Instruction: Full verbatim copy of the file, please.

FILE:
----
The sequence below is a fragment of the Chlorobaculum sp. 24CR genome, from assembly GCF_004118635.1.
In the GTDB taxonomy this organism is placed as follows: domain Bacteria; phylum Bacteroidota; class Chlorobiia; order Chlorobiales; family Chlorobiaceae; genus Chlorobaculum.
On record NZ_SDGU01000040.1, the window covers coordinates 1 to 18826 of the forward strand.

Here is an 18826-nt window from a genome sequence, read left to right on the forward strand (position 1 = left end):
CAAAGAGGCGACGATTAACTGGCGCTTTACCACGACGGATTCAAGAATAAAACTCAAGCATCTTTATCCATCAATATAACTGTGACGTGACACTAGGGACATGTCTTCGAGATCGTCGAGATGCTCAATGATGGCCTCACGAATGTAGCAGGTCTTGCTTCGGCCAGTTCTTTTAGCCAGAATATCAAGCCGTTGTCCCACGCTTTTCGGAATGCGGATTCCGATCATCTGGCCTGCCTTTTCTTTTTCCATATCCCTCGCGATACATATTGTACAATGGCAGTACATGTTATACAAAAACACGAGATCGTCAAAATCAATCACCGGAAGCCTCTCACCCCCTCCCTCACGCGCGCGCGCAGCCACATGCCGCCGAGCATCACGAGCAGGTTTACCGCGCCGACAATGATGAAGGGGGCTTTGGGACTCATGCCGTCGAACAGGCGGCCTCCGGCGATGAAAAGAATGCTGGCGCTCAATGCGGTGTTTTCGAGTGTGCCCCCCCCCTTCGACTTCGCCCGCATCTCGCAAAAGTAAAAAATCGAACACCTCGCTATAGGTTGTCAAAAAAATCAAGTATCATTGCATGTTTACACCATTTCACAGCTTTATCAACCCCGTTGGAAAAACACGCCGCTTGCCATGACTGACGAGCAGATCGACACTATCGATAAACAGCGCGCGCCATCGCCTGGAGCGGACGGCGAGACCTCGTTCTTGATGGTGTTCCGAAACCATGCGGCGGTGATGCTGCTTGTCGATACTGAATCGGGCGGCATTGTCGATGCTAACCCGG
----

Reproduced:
The sequence below is a fragment of the Chlorobaculum sp. 24CR genome, from assembly GCF_004118635.1.
In the GTDB taxonomy this organism is placed as follows: domain Bacteria; phylum Bacteroidota; class Chlorobiia; order Chlorobiales; family Chlorobiaceae; genus Chlorobaculum.
On record NZ_SDGU01000040.1, the window covers coordinates 1 to 18826 of the forward strand.

Here is an 18826-nt window from a genome sequence, read left to right on the forward strand (position 1 = left end):
CAAAGAGGCGACGATTAACTGGCGCTTTACCACGACGGATTCAAGAATAAAACTCAAGCATCTTTATCCATCAATATAACTGTGACGTGACACTAGGGACATGTCTTCGAGATCGTCGAGATGCTCAATGATGGCCTCACGAATGTAGCAGGTCTTGCTTCGGCCAGTTCTTTTAGCCAGAATATCAAGCCGTTGTCCCACGCTTTTCGGAATGCGGATTCCGATCATCTGGCCTGCCTTTTCTTTTTCCATATCCCTCGCGATACATATTGTACAATGGCAGTACATGTTATACAAAAACACGAGATCGTCAAAATCAATCACCGGAAGCCTCTCACCCCCTCCCTCACGCGCGCGCGCAGCCACATGCCGCCGAGCATCACGAGCAGGTTTACCGCGCCGACAATGATGAAGGGGGCTTTGGGACTCATGCCGTCGAACAGGCGGCCTCCGGCGATGAAAAGAATGCTGGCGCTCAATGCGGTGTTTTCGAGTGTGCCCCCCCCCTTCGACTTCGCCCGCATCTCGCAAAAGTAAAAAATCGAACACCTCGCTATAGGTTGTCAAAAAAATCAAGTATCATTGCATGTTTACACCATTTCACAGCTTTATCAACCCCGTTGGAAAAACACGCCGCTTGCCATGACTGACGAGCAGATCGACACTATCGATAAACAGCGCGCGCCATCGCCTGGAGCGGACGGCGAGACCTCGTTCTTGATGGTGTTCCGAAACCATGCGGCGGTGATGCTGCTTGTCGATACTGAATCGGGCGGCATTGTCGATGCTAACCCGG